Everyone loves a good metaphor in a column. You get to say “I get it” and the columnist gets to say “That’s a clever bit of writing”. So, what strained, pureed and mashed line of thought am I going to use to describe the difference between what gamers say they want and what they actually buy? It’s food, of course.
There is no doubt there is a lot of junk food out there, and a lot of chains (in this metaphor, our publishers) who serve up familiar fare on their menus year in and year out. They come back with a new and improved recipe and persuade the consumer to wolf it down. And by and large they do – a good case in point would be the Need for Speed series, often critically panned and yet freshly packaged for your Christmas feast every year.
The comparison between EA and a major fast food chain may be a little unfair though. In this last year we have at least seen something in the way of new recipes. The healthier, leaner option was the Mirror’s Edge salad, a first-person shooter with a new kind of dressing. Food snobs turned their nose up, but it has gained a following and stays on the menu. The fruit salad was Dead Space, but everyone went for the very sweet ice cream treat of Gears of War 2 instead.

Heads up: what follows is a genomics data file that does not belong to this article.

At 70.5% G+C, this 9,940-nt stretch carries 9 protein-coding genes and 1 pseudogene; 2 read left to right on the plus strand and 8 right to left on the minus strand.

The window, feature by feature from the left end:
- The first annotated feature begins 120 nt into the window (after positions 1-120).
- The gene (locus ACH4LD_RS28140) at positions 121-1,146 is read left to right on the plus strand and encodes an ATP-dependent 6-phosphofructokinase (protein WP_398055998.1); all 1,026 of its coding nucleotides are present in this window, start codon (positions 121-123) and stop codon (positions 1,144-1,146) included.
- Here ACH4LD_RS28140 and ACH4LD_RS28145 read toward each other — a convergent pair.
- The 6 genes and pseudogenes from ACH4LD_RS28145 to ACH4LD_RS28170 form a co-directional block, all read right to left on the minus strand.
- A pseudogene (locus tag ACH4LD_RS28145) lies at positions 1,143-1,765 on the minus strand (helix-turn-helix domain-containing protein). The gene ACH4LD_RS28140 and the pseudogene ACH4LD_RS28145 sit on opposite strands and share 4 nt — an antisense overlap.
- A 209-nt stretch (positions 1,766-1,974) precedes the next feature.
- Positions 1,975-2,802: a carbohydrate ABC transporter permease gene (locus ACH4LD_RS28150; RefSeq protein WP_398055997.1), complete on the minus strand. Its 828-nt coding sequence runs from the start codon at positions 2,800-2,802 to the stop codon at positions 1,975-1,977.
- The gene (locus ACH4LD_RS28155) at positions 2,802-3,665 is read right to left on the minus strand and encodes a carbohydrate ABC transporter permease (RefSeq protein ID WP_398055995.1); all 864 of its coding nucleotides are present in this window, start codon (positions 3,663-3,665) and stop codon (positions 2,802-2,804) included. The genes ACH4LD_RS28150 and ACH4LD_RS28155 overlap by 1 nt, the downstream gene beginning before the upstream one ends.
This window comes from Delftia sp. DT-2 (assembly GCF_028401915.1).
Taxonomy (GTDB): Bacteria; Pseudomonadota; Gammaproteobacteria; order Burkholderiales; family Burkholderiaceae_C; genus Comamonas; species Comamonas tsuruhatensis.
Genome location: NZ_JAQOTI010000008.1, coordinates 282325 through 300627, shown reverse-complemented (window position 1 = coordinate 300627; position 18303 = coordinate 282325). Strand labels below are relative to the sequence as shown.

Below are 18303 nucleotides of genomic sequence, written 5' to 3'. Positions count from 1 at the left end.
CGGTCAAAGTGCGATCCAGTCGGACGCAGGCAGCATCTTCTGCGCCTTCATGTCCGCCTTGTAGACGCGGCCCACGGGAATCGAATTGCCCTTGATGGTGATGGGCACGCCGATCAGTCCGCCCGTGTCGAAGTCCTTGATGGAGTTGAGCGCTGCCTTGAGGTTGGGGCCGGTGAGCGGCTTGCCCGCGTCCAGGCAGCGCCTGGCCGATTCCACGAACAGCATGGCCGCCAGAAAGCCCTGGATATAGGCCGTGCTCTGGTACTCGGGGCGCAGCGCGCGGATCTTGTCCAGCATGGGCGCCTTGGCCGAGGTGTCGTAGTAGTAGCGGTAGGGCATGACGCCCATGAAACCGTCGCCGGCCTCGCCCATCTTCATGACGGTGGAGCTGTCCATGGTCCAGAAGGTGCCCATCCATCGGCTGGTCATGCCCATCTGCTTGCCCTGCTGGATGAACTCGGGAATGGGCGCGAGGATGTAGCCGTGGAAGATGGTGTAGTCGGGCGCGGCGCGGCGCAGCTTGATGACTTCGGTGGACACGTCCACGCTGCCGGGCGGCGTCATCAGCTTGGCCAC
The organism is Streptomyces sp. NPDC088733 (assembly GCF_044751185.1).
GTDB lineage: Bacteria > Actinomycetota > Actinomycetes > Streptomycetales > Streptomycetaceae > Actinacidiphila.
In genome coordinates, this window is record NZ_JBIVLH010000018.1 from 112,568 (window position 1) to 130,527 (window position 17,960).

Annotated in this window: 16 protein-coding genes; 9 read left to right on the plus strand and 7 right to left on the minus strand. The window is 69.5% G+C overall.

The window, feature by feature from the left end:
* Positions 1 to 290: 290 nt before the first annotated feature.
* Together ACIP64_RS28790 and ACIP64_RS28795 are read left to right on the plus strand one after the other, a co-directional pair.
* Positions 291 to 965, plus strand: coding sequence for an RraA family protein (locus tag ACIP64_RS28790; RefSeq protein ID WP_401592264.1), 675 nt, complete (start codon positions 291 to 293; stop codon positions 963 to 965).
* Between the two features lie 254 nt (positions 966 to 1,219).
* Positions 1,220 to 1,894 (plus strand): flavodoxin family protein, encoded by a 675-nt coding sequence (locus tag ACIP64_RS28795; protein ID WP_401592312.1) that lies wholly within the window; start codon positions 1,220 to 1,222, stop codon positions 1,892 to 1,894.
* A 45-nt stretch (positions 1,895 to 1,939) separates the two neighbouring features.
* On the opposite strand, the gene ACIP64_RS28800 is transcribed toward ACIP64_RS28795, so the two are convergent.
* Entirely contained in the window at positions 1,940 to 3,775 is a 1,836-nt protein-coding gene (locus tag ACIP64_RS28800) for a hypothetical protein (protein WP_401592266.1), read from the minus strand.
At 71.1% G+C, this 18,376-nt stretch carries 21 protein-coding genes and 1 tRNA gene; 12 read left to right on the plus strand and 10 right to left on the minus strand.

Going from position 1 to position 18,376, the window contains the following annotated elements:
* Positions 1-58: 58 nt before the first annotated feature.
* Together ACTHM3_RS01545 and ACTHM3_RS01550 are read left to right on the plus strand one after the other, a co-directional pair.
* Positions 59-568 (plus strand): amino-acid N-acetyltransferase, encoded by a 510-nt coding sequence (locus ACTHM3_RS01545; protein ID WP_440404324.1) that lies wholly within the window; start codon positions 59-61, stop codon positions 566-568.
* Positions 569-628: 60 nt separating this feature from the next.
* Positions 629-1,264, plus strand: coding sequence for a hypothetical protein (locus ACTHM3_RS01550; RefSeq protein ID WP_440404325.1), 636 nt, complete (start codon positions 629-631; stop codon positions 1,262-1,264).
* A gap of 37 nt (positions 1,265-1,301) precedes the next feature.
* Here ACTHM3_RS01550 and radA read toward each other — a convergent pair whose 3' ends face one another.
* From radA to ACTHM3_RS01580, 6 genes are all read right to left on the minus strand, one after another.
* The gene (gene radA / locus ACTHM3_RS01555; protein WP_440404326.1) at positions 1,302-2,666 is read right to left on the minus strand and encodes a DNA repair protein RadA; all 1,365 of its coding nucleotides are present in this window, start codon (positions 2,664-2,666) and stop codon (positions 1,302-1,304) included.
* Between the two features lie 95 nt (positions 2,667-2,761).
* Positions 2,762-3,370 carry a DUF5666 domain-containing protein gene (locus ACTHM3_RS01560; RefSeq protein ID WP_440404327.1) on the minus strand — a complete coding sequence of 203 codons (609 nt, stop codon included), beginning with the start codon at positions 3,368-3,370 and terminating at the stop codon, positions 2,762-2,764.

The Nintendo Wii in recent months has seen a lot of finger food, small snacks designed for parties. There is a market for them, but it has disappointed those who were expecting big things from one of the most respected restaurants in town. They may not make as many meals as their competitors, but they are always laden with flavour.
One high spot was due to be Mad World from Sega and Platinum, a smorgasbord of meat (the stylised graphics) and spicy sauce (the violence). And yet within a couple of weeks the meal is on sale at a bargain price, despite a high-profile TV ad campaign and generally positive reviews. So do gamers really want a taste of something new, or do they just say that and go with the old familiar and comforting diet of racing and FPS? I remember a similar fate befalling Outrun 2006 Coast to Coast, a refreshing summer ice lolly in the midst of a sea of dull brown shooting soups.
We have to support and respect the great chefs (programmers) and the establishments that train them. The aforementioned Platinum contains people who worked at Clover, creators of Okami. At the end of the PS2 generation this was cruelly overlooked by many, yet it represented exactly the sort of experience many gamers express a wish for online. Clover closed down, and now Platinum’s future could hang on future releases like Bayonetta (a new take on the Devil May Cry style game, with a female protagonist).
Now if you’ll excuse me, I’ve made myself hungry.